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[From the Scene] China’s TCL no longer an underdog

China’s largest TV maker mimics success story of Samsung, LG

TCL’s TV sets are displayed at its exhibition booth at the IFA trade show in Berlin. (AFP-Yonhap)
TCL’s TV sets are displayed at its exhibition booth at the IFA trade show in Berlin. (AFP-Yonhap)

BERLIN -- At this year’s IFA trade show in Berlin, the world’s top two TV makers -- Samsung Electronics and LG Electronics -- both stressed that they will focus on upgrading the user experience and not the hardware itself.

The South Korean tech rivals said they aimed to meet different consumer demands, especially those of younger generations, by offering more diverse products like a rotating TV for horizontal viewing or a bendable TV for gamers.

Their emphasis on user experience is also an answer to their fierce competition with Chinese runners-up that are rapidly catching up in terms of sales.

According to market tracker Omdia, TV shipments of Samsung and LG are expected to top 4.13 million units and 2.58 million units, respectively, this year, followed by the Chinese duo TCL with 2.45 million units and Hisense with 2.14 million units.

“China’s TCL and Hisense are competing each other for growth like Samsung and LG did in the past,” an executive from a Korean tech company said on condition of anonymity.

He especially pinpointed TCL as a more potent player that is posing a direct threat to its Korean rivals.

“What makes TCL more formidable is the fact that it has its own display-making unit -- the same strategy of Samsung and LG,” he added.

In the early years of LCD TVs, when Japan’s Sony was the No. 1 TV maker, Samsung and LG, then fast followers, started investing heavily in producing panels through their display-making units, which allowed them to secure competitive pricing.

After decades, the Korean duo has become the world’s No. 1 and No. 2 TV makers with a combined market share of almost 50 percent, while Sony has fallen to a distant No. 5 with some 7 percent market share.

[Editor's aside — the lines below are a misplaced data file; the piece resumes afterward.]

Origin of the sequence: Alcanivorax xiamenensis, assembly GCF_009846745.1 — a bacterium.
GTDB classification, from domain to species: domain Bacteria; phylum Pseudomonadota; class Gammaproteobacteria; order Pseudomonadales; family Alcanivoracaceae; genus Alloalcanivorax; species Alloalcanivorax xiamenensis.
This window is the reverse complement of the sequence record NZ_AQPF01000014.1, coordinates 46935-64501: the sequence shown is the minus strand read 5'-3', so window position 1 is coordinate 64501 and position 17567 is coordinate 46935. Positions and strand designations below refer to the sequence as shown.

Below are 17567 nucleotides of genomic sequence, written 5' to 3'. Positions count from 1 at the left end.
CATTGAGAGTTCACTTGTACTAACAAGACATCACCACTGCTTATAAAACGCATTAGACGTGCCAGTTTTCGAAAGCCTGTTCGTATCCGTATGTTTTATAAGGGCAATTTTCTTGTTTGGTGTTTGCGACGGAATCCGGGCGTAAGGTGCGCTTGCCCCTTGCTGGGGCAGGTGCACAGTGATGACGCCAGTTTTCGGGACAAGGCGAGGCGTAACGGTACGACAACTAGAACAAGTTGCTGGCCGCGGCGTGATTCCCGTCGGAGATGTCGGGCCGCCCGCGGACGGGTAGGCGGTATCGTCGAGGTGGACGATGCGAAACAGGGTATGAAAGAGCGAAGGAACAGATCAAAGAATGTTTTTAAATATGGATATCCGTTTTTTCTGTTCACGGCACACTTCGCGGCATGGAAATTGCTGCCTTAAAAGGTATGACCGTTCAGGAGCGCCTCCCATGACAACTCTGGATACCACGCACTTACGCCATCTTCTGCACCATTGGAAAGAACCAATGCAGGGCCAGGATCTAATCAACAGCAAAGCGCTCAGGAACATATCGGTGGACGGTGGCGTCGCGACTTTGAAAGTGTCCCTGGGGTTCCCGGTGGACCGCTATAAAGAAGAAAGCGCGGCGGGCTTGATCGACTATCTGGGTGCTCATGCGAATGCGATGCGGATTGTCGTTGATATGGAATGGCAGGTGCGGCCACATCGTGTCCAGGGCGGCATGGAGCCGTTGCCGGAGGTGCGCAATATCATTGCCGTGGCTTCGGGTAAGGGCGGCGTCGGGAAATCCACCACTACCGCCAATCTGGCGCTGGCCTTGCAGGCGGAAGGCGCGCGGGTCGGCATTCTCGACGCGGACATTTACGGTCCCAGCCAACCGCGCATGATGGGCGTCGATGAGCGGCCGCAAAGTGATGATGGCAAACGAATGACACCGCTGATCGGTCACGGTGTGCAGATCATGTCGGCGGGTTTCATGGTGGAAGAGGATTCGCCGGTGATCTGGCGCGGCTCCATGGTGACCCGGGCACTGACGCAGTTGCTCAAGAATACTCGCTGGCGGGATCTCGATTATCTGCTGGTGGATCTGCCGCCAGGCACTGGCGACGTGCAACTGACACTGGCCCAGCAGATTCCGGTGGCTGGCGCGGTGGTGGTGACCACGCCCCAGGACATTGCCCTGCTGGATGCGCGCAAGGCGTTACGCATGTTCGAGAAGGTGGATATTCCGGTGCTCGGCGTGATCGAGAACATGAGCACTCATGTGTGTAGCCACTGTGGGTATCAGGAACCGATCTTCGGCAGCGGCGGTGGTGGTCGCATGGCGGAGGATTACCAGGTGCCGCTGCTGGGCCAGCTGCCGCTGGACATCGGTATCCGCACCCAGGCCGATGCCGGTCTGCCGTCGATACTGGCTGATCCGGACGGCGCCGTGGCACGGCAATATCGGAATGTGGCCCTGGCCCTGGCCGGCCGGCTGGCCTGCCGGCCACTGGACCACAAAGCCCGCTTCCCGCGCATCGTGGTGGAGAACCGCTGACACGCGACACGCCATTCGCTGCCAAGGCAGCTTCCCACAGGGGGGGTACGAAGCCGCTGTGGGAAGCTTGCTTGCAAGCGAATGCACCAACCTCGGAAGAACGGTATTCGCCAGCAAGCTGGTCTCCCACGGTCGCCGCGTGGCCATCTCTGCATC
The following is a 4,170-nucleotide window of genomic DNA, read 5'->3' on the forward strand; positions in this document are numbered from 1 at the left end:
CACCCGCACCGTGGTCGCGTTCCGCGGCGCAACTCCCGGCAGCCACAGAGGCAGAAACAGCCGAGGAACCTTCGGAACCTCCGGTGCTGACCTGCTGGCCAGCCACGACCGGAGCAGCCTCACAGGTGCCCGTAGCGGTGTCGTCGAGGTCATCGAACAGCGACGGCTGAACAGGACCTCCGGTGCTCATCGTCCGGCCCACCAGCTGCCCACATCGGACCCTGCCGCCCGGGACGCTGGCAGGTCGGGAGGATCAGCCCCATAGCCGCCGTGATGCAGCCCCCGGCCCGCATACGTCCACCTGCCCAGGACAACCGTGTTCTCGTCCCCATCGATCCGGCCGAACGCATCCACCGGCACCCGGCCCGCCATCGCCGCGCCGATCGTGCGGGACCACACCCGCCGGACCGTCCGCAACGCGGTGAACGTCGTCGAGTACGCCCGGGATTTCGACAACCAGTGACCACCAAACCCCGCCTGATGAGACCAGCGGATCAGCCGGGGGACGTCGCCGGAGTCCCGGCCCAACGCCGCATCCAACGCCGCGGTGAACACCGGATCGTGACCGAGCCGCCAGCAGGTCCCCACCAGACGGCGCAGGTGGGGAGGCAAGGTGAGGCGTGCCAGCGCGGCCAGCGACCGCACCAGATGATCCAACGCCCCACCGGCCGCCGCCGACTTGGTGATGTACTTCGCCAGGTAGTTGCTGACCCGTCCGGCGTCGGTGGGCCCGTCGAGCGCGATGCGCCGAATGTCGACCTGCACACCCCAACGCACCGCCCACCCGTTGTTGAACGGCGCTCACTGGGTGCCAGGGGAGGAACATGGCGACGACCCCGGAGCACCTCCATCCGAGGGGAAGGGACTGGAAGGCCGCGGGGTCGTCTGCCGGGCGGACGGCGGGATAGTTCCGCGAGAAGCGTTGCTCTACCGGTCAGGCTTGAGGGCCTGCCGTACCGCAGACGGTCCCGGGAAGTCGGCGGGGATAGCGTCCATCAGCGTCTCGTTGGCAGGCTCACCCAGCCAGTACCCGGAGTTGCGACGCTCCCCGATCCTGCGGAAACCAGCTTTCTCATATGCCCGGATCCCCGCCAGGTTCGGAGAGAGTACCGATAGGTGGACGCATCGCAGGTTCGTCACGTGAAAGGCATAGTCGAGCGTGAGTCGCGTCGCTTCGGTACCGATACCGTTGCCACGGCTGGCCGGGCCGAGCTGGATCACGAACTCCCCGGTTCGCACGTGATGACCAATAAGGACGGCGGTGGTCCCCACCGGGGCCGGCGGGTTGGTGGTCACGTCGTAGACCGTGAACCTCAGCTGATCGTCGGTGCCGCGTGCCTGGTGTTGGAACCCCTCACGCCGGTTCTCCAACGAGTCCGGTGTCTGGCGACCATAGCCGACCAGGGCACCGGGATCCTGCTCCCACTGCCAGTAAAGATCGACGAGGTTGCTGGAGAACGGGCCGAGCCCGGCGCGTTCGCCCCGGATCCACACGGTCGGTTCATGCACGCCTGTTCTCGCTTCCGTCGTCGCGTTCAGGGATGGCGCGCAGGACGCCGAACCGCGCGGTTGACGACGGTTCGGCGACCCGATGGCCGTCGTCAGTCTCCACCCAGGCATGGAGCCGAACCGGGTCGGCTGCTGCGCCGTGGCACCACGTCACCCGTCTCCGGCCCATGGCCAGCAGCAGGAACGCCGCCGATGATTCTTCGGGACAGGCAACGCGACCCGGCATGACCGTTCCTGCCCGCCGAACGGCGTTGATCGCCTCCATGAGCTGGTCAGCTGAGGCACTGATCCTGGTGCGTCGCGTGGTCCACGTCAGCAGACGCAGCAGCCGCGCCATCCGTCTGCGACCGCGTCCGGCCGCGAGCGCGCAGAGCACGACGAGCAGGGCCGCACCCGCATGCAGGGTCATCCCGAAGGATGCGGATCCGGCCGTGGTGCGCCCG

Now TCL, equipped with its own display-making unit CSOT, is mimicking the success story of Samsung and LG.

“Such a vertical integration strategy will help improve product quality and pricing strategy of their TVs in the future,” the executive said.

Another official from a Korean company who also wished to be unnamed said the gap between Korean and Chinese TV makers has been narrowed to less than 10 percent.

“When it comes to LCD TVs, there is little difference. That’s why Korean companies are betting big on high-end models like OLED TVs that are harder to produce but are more profitable,” he said, adding it would take two to three years for TCL to catch up with Samsung and LG.

But he stressed that the long accumulated experience remains the key strength of Korean brands.

During COVID-19 lockdowns in major Chinese cities, Chinese TV makers turned their eyes to overseas markets like the US and Europe but faced high entry barriers, he said.

“Unlike Samsung and LG, Chinese brands have little experience in meeting different standard requirements from numerous broadcasting stations around the world. It would take some time for them to bolster their responsiveness in overseas markets,” the official said.

LG’s vice president of the TV customer experience division, Paik Seon-pil, also said he feels the pinch from China’s growing presence in the TV market but stressed the company retains an upper hand in the premium segment.

“Chinese brands may be able to catch up on TV production but we still gain an upper hand on processors exclusively designed for OLED TVs,” he told reporters at LG’s IFA exhibition booth.

LG, an unrivaled market leader in OLED TVs, is diversifying its OLED TV lineup, and debuted two new models -- the world’s largest 97-inch OLED TV and a bendable OLED TV for gamers -- at the IFA.

At the IFA, Samsung introduced its “lifestyle TVs” that appeal to different preferences and lifestyles of younger generations in efforts to differentiate itself from rivals.

“One big trend in the TV market is that millennials and Gen Z do not consider TV an essential item any longer,” Chung Kang-il, senior vice president at Samsung’s TV business division, told reporters at Samsung’s exhibition booth.

“As we are adding new features to TVs, we are reviewing repositioning TVs as a new screen with multiple functions.”

Samsung, who has focused on QLED, an upgraded LCD, recently returned to the OLED TV market after a nine-year hiatus, raising speculation about a strategic shift in its TV sales.



By Lee Ji-yoon (jylee@heraldcorp.com)
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